The Psychology Behind Spicy Foods and Why People Love Them

The Psychology Behind Spicy Foods and Why People Love Them

Ever had a friend who can only enjoy their food if it makes them sweat buckets? A friend who indulges in ghost peppers, while you can’t seem to tolerate anything more than jalapeños? The differences in one’s heat tolerance aren’t dependent on one’s pain tolerance. Read on if you wish to know the psychology behind spicy foods and why people love them.

Peppers Play with Your Head

Interestingly enough, when you eat a pepper, the pain and heat you feel in your tongue and mouth are completely in your head. The spice of peppers and similar foods causes no actual damage to your mouth or digestive tract; rather, spicy foods contain chemicals—such as capsaicin—that excite pain receptors in your tongue and relate to perceiving sensations of temperature. This sensation of burning tricks your brain so well that your body believes it needs to start sweating in order to cool down.

In nature, peppers and similar spicy foods are theorized to have developed these chemicals to discourage mammals from eating them by making it too painful—which makes it ironic that many cultures today enjoy these foods as delicacies or staple ingredients. However, this also seems counterproductive to how fruit-producing plants spread their seeds. Turns out, a mammal’s potent stomach acids can break down the seeds of peppers too much, reducing their fecundity. Instead, pepper plants depend on birds to spread their seeds because the seeds will pass through their digestive tracts without any issue. In return, birds don’t feel the effects of the capsaicin, so they can eat the peppers without issue.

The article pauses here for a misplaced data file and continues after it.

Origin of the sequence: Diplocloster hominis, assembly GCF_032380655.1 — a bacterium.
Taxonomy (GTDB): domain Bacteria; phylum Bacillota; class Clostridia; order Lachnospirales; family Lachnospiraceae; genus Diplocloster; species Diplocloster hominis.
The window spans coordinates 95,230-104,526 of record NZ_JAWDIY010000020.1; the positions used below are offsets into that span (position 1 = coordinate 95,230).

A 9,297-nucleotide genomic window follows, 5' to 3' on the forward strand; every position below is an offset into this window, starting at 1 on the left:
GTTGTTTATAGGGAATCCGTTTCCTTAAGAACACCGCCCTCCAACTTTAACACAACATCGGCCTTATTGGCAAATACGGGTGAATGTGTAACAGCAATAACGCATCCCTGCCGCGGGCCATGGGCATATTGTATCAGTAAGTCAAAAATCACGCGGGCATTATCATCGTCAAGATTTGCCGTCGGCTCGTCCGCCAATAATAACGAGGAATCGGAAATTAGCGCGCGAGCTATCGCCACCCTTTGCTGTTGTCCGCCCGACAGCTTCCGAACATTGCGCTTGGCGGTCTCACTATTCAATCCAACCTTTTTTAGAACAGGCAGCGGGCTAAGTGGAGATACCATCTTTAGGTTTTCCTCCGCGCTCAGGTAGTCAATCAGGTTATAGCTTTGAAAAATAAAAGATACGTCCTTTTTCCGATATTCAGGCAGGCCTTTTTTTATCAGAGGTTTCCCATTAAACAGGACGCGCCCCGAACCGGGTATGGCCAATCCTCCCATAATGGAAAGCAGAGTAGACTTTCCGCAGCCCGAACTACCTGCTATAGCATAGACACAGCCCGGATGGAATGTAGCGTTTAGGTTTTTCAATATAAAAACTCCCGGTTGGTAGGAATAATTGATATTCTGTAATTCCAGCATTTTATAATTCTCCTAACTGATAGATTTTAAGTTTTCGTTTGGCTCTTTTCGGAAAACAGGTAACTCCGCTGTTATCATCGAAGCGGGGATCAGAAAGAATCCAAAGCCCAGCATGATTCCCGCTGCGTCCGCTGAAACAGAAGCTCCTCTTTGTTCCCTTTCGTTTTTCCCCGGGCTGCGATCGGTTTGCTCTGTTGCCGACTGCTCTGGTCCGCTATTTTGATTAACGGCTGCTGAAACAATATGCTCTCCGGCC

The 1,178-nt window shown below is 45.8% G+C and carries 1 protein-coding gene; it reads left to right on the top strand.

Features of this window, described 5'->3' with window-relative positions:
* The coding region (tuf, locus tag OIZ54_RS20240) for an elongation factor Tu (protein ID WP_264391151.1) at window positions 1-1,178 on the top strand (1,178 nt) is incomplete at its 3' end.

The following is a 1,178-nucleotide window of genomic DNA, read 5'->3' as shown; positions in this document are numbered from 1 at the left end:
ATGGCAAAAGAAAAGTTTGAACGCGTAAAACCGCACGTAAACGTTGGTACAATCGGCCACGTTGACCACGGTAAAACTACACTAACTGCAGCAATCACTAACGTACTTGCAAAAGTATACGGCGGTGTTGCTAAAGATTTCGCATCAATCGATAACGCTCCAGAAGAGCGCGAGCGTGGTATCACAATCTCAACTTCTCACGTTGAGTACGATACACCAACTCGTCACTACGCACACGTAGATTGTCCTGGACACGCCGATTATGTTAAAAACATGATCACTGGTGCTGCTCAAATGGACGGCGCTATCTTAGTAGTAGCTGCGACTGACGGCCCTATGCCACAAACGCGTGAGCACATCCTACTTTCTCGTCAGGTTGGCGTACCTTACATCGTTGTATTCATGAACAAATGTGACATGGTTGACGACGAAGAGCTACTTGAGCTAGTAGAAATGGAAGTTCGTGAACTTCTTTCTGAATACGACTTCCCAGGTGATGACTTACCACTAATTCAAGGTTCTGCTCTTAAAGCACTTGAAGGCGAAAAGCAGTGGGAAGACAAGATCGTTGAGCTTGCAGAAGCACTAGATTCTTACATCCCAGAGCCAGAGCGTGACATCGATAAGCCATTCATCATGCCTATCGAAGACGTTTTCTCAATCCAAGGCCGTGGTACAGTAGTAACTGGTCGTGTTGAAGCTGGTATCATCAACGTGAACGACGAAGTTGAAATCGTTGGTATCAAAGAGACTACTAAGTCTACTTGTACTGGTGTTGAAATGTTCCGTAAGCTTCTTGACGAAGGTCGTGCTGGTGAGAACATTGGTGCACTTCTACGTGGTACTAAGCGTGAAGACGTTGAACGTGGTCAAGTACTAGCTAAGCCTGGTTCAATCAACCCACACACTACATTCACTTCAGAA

Why People Might Hate Spices

Now that we know more about the natural chemicals within spices that purposely cause us pain, it seems more than obvious why someone would hate spicy foods—besides the fact that they may just not enjoy the taste of spicy food, period. But then, how do spices become so commonplace in countries such as Mexico or India? Well, a neurotransmitter called substance P is responsible for sending pain signals to your brain. But as you continue to eat spicy foods, the capsaicin and similar substances deplete the amount of substance P in your body. So, in a way, humans are born with a natural aversion to spices, but they can come to tolerate and become more immune to the heat over time. This allows us to experience and enjoy the other flavorful properties of spices that would otherwise be buried under the pain.

This would explain why people in countries such as Mexico seem to have a much greater tolerance for spices—these spices are such staples there that people begin eating them at a young age, depleting the substance P neurotransmitter earlier.

Why People Might Love Spices